• Louize Small

Those Times Science Got it Wrong...

From Thalidomide to DDT, they made us think it was a good idea at the time but hindsight offers a different view...



Modern man likes to extoll the virtues of science and wax lyrical about how the marvels of modern medicine enrich and prolong the lives of many people who would otherwise be doomed. With hindsight, however, we learn valuable lessons. Things that seemed good ideas at the time come to be known as disasters when we discover new information.


The biggest ever man-made medical tragedy was Thalidomide, also known as Distaval in the UK. The ‘wonder drug’ was aggressively marketed in the mid-late 1950s as a sedative medication for anxiety, insomnia and morning sickness, yet it had not been tested on humans and any potential side effects were unknown.


Heinrich Mückter, the scientist credited with its invention, was a Nazi war criminal who conducted medical experiments at the Buchenwald concentration camp in Poland and caused the deaths of countless men. Mückter fled to Germany and evaded prosecution for his crimes, becoming the Head of Research at Chemie Grünenthal, the company that licensed the use of the drug.


By 1958 a number of birth defects were reported in West Germany but the cause was unknown and erroneously attributed to nuclear testing. The side effects of Thalidomide were proven in 1959 and again acknowledged in 1962 but the pharmaceutical giant continued to market the medicine well into the 1970s. The drug caused irreparable harm to 24,000 infants throughout the world and many more babies were miscarried or euthanised on delivery.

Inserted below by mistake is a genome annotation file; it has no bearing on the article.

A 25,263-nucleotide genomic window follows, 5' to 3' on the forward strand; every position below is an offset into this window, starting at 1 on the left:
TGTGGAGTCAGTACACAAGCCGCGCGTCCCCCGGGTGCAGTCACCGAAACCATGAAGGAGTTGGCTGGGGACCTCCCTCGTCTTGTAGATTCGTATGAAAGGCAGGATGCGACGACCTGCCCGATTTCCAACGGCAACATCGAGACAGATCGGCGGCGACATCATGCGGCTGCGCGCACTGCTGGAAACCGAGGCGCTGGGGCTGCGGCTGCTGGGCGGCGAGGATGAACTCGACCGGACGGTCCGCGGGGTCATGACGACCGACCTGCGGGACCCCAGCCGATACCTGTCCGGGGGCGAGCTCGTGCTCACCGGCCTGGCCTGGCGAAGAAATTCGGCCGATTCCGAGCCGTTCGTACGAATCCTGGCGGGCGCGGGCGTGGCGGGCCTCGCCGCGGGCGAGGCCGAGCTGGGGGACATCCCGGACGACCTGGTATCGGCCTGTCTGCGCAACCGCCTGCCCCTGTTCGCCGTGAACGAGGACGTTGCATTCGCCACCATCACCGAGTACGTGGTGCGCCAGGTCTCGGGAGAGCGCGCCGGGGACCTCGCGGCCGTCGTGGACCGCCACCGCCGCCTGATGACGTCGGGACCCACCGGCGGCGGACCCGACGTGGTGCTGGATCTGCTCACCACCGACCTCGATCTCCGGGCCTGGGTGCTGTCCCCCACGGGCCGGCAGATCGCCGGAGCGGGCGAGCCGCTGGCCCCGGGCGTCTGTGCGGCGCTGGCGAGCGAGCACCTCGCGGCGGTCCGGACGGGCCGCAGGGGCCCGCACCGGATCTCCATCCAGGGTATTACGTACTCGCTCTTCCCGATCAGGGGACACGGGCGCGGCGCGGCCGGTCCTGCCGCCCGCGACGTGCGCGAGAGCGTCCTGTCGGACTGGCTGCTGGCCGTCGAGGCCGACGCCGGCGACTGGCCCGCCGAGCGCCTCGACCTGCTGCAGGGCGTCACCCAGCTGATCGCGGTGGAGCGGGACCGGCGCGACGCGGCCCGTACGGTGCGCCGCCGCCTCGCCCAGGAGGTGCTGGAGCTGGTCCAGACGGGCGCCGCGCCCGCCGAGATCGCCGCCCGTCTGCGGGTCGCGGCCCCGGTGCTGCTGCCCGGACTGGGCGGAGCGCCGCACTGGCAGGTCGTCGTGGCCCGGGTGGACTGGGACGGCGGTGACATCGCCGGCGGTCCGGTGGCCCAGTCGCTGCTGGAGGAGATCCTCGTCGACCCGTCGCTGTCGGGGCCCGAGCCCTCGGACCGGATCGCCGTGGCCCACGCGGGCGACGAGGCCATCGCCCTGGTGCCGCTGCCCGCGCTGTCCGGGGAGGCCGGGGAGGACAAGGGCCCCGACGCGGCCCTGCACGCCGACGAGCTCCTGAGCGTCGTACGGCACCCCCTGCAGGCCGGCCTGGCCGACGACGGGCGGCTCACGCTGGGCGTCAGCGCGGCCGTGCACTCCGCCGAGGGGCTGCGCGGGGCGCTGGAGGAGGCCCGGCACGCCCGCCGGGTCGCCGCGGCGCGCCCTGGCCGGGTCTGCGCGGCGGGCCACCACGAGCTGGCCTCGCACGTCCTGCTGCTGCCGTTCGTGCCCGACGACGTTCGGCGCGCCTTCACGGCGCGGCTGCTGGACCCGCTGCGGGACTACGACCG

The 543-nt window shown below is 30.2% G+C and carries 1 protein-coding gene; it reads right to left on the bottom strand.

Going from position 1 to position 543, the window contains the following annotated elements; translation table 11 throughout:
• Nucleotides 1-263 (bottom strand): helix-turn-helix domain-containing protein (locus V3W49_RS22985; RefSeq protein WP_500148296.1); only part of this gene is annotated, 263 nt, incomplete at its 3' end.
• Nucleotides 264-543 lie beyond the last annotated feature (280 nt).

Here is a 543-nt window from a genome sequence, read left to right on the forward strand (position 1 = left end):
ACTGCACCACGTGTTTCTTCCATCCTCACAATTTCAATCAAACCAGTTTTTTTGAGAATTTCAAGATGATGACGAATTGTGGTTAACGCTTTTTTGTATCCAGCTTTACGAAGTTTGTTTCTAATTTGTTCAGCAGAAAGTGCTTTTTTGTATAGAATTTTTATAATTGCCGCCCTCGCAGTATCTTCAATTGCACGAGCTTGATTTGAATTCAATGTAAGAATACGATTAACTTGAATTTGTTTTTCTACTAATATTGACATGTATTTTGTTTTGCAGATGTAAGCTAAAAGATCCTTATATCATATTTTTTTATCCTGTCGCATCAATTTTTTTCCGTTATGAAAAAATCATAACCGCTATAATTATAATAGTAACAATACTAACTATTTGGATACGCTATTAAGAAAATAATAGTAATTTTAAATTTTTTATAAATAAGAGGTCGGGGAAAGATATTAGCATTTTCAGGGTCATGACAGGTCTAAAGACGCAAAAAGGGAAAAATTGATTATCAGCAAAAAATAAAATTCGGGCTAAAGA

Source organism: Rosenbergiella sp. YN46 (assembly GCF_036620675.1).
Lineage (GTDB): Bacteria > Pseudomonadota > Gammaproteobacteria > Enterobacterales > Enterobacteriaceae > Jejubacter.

In 1968, Chemie Grünenthal executives were tried for Involuntary Manslaughter but proceedings were halted due to the ‘minor guilt’ of the defendants and lack of public interest in the trial. Mückter was never held to account for the death and devastation he caused and died in 1987.


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Mercury, a known neurotoxin and endocrine disruptor, was first used in dental fillings in the 19thcentury. Despite the American Society of Dental Surgeons requiring its members to not use amalgam fillings, they continued to be used throughout the world and have only recently been banned in 28 countries for use in children and pregnant women.



There are hundreds of studies that show mercury is hazardous to human health. Elemental mercury can accumulate in brain tissue and leach into food and saliva. Fillings expand and contract with exposure to different temperatures, causing cracks and fractures in teeth. Over time, the amalgam corrodes and vapour is released. Symptoms of mercury poisoning include: sweating, tremors, faster than normal heartbeat, addiction, memory loss, depression, cancer, thyroid disorders, Parkinson’s and dementia.


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DDT is another chemical that has caused issues throughout the world. It was first synthesised in 1874 but its potency as an insecticide was not discovered until 1939. Before DDT, countless millions of people died worldwide due to illnesses such as malaria, typhus, yellow fever and bubonic plague.